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MSU Research Addresses Animal Waste Management
MISSISSIPPI STATE -- Livestock producers, especially those involved in swine, dairy, and poultry operations, are seeking answers from Mississippi State University researchers about the proper storage and use of animal waste as a soil nutrient.
Mississippi Agricultural and Forestry Experiment Station scientists are looking for methods Mississippi producers can use to manage animal wastes and allow animal industries to grow in an environmentally friendly manner. Research efforts draw on the resources of animal scientists, agronomists, agricultural engineers, agricultural economists, statisticians and chemists to find solutions that will benefit agriculture and the environment.
"One of our goals is to have environmental research that will help create a more sustainable agriculture by showing producers how to farm profitably in harmony with the land, water, people and animals," said Dr. Nancy Cox, assistant director of MAFES.
Proper animal waste management uses an important source of nutrients for crop and forage production with minimal negative impact on the environment. If not managed properly, animal wastes from concentrated hog, beef, dairy and poultry operations can affect the farm site and water quality, as well as human health.
Many states enacted requirements for large operations during the past legislative sessions. The federal government is also examining its regulations. Research is needed on the contribution of all sources of potential contamination including municipal waste, fertilizer, urban runoff and animal agriculture.
The choice of sawdust or sand bedding presents a dilemma for many dairy producers. Sand bedding can be superior to sawdust, but it can prematurely fill dairy waste lagoons if not properly trapped and removed. Lagoons filled with sand have reduced treatment capacity and many producers are not aware of the high costs of removing accumulated sand.
Dr. Tim Burcham, assistant professor in Agricultural and Biological Engineering, leads a multi-disciplinary team of researchers examining the impact of sand bedding on the dairy lagoon system. Burcham's research team has constructed a manure/sand solids separation facility at the Experiment Station's Bearden Dairy Research Center in Oktibbeha County.
"This research will help identify management procedures and specific equipment needed to effectively remove sand bedding from the waste stream as it flushes from the barn but before it gets into the dairy lagoon," Burcham said. "Overall, our findings indicate those dairy producers using sand bedding need to use a gravitational settling basin in their waste treatment system to prevent sand from accumulating in the treatment lagoon."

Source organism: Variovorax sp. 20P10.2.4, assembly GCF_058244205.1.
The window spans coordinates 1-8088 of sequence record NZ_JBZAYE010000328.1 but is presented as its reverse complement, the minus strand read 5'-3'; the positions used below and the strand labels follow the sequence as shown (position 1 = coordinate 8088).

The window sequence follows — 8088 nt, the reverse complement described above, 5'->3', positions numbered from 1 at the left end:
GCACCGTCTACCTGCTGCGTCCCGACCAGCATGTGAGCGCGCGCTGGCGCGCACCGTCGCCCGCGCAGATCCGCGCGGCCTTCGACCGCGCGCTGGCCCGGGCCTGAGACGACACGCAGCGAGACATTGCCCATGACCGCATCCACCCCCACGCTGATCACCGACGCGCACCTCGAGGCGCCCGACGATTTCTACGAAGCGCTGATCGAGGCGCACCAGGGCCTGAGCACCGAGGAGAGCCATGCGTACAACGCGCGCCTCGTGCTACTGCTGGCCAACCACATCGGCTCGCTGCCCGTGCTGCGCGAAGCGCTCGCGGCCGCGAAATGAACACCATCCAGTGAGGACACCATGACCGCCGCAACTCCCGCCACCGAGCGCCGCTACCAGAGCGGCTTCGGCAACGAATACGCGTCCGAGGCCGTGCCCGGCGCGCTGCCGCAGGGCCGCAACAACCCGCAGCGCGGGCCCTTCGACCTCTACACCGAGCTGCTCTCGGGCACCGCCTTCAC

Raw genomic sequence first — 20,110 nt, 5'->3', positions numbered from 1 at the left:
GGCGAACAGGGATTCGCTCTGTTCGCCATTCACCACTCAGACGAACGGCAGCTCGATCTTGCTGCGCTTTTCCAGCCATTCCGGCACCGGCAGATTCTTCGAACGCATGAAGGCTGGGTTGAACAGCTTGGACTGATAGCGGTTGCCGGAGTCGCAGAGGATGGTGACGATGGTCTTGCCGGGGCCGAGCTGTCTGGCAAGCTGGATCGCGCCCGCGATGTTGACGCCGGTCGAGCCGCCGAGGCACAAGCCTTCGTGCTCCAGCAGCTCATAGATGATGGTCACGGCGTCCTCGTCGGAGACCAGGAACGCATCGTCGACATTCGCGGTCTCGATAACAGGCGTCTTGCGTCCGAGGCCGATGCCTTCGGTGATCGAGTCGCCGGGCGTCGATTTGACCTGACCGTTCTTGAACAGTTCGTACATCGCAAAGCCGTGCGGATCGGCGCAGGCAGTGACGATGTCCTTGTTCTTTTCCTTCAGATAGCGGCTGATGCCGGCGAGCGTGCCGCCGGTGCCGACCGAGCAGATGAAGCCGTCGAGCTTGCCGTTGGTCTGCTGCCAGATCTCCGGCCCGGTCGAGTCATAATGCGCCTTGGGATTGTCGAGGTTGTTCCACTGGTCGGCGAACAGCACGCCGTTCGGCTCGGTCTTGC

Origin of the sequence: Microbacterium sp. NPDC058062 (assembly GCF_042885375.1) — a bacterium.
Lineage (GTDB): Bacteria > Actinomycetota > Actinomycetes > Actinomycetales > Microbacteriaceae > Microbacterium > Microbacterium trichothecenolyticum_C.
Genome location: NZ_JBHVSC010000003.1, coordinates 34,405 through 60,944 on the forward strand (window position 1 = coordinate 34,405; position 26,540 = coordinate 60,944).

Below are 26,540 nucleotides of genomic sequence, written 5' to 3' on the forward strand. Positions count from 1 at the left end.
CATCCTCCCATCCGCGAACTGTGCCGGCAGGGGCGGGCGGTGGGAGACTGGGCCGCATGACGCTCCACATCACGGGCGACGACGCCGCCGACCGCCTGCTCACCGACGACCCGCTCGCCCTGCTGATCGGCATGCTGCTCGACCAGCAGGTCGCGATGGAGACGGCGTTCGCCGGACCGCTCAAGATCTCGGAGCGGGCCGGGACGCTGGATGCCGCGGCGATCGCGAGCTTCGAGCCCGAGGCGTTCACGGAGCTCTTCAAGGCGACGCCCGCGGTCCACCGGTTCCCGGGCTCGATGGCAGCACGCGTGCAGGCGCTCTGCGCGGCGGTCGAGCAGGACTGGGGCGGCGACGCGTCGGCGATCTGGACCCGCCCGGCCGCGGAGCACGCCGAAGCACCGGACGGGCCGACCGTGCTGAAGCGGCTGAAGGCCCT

Mississippi produces about 280,000 swine a year. The larger farms generally confine and feed 8,000 to 10,000 hogs in concrete-floored barns and flush their waste into lagoons. The waste then is sprayed onto hay fields as liquid fertilizer. Stringent restrictions for applying waste to land help protect the groundwater and reduce the offsite odor.
Burcham and MAFES agronomist Dr. Jac Varco are examining the impacts of runoff from agricultural lands irrigated with swine lagoon effluent. Additionally, Varco's research focuses on the cycling of nutrients in a forage production system.
Varco said an important finding for the research was determining acceptable rates for applying effluent to crops.
"This research shows that effluent serves as a very good nutrient source as well as providing some irrigation water," Varco said.
Another research team is examining the impacts of poultry-waste management practices on soil, water and crop quality in Mississippi. A broiler house can produce more than 100 tons of waste, or litter, every 18 to 24 months.
Along with other animal wastes, poultry litter is an excellent fertilizer because of its nutrient content. The majority of the waste in Mississippi is applied to pastureland. A concern is that continual application over a number of years could increase levels of nutrients in nearby sources of ground and surface water.
Data are being collected on the runoff of waste-associated nutrients. These are being used to develop management programs to reduce the possibility of water contamination and to determine poultry-waste application rates that better protect water quality.
Preliminary results from a field study suggest that some practical soil and water conservation measures will help producers in nutrient-management planning.